U.S. oil rises as inventories fall, OPEC sees solid demand on stronger economic growth

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  • OPEC revised its global economic growth forecast for 2024 slightly higher to 2.9%.
  • The cartel maintained its oil demand growth forecast of 2.2 million barrels per day for this year.

U.S. crude oil rose nearly 1% Wednesday, topping $82 per barrel as U.S. inventories declined while OPEC sees solid demand supported by stronger economic growth this year.

U.S. oil inventories fell by 3.4 million barrels last week while gasoline stocks shrank by two million barrels, according to the Energy Information Administration. But implied oil demand, measured by products supplied to the market, softened by 334,000 barrels per day.

Bulls are looking for sustained drawdowns in U.S. stockpiles to confirm expectations that summer fuel demand will pick up after a tepid start to the season.

Here are Wednesday's closing energy prices:

  • West Texas Intermediate August contract: $82.10 per barrel, up 69 cents, or 0.85%. Year to date, U.S. oil has gained 14.58%.
  • Brent September contract: $85.08 per barrel, up 42 cents, or 0.5%. Year to date, the global benchmark is ahead 10.44%.
  • RBOB Gasoline August contract: $2.50 per gallon, down 2 cents, or 0.95%. Year to date, gasoline is up 19%.  
  • Natural Gas August contract: $2.33 per thousand cubic feet, down 1 cent, or 0.64%. Year to date, gas is down 7.3%.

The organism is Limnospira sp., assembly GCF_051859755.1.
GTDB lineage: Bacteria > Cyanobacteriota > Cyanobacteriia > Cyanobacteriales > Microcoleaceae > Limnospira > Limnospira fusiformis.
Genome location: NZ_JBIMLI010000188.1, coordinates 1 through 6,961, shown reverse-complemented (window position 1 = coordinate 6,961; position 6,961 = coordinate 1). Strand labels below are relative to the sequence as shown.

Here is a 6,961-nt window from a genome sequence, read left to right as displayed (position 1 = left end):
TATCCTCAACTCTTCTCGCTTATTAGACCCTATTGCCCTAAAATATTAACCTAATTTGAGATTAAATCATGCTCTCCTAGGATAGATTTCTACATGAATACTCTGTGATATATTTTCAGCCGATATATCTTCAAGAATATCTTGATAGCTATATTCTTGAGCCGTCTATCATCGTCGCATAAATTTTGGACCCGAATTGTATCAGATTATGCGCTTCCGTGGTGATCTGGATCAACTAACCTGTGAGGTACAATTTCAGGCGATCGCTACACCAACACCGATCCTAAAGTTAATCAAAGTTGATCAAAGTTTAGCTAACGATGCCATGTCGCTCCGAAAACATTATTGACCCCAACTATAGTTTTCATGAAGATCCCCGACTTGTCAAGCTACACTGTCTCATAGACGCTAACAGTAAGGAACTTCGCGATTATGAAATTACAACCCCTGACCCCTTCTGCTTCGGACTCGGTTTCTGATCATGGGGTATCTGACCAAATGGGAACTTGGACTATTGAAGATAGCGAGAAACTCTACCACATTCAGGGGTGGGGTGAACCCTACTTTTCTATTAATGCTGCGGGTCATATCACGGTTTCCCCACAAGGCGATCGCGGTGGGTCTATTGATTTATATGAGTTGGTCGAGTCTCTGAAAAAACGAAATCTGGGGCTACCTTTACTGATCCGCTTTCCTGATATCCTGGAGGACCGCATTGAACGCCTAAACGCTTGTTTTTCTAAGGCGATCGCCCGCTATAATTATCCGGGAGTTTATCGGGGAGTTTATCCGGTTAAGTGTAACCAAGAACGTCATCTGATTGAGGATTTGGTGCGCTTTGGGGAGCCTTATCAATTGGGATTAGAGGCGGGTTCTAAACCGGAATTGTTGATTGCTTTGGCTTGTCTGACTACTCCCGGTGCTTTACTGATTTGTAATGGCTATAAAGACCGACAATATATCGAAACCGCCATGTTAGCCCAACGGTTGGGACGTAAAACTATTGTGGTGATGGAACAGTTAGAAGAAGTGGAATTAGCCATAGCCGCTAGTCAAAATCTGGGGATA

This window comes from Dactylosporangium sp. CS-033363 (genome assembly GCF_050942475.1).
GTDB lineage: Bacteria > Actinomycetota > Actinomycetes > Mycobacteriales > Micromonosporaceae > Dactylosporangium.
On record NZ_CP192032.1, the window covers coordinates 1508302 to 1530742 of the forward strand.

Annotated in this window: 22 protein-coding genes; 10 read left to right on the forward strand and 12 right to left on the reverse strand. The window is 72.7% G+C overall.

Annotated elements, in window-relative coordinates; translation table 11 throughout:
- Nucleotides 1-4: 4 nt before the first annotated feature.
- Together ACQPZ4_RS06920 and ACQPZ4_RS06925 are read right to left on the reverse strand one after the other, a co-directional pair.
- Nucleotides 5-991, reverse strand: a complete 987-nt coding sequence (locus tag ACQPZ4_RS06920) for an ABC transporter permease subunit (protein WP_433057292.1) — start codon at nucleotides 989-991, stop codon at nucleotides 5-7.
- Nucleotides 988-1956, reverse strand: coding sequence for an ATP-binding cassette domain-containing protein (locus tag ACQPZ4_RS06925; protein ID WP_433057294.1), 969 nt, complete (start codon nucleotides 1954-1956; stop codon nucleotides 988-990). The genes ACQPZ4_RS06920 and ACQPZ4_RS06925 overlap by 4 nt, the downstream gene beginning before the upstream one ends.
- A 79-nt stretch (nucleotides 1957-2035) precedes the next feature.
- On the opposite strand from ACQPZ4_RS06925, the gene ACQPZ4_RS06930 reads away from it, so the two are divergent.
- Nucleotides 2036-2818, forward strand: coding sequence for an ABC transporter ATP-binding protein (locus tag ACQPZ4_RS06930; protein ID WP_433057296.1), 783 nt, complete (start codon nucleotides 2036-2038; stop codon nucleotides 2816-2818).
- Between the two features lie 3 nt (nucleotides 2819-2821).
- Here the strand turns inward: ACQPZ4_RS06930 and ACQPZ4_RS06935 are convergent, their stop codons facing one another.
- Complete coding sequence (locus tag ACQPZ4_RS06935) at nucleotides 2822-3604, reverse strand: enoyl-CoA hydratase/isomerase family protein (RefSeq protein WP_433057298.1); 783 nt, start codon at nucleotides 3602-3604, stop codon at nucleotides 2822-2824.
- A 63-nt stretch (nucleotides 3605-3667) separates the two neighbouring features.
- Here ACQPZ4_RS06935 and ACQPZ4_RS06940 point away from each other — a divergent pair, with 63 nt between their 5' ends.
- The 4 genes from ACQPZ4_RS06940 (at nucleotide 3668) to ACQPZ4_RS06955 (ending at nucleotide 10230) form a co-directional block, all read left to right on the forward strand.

OPEC, meanwhile, maintained its oil demand growth forecast of 2.2 million barrels per day for 2024. The cartel revised global economic growth slightly higher for this year to 2.9%, buoyed by a better-than-expected first-half performance in Brazil, Russia, India and China plus a rebound in the eurozone.

The recent oil rally has stalled out with prices falling for three straight days through Tuesday. Tamas Varga, analyst at oil broker PVM, attributed the latest round of selling to revived ceasefire talks between Hamas and Israel as well as Hurricane Beryl.

Oil infrastructure on the Gulf Coast appears to have avoided substantial damage from the storm, but the port of Houston was closed. Varga said the market may expect oil exports to decline as a result, which could lead to an increase in inventories when the next round of data is released next week.

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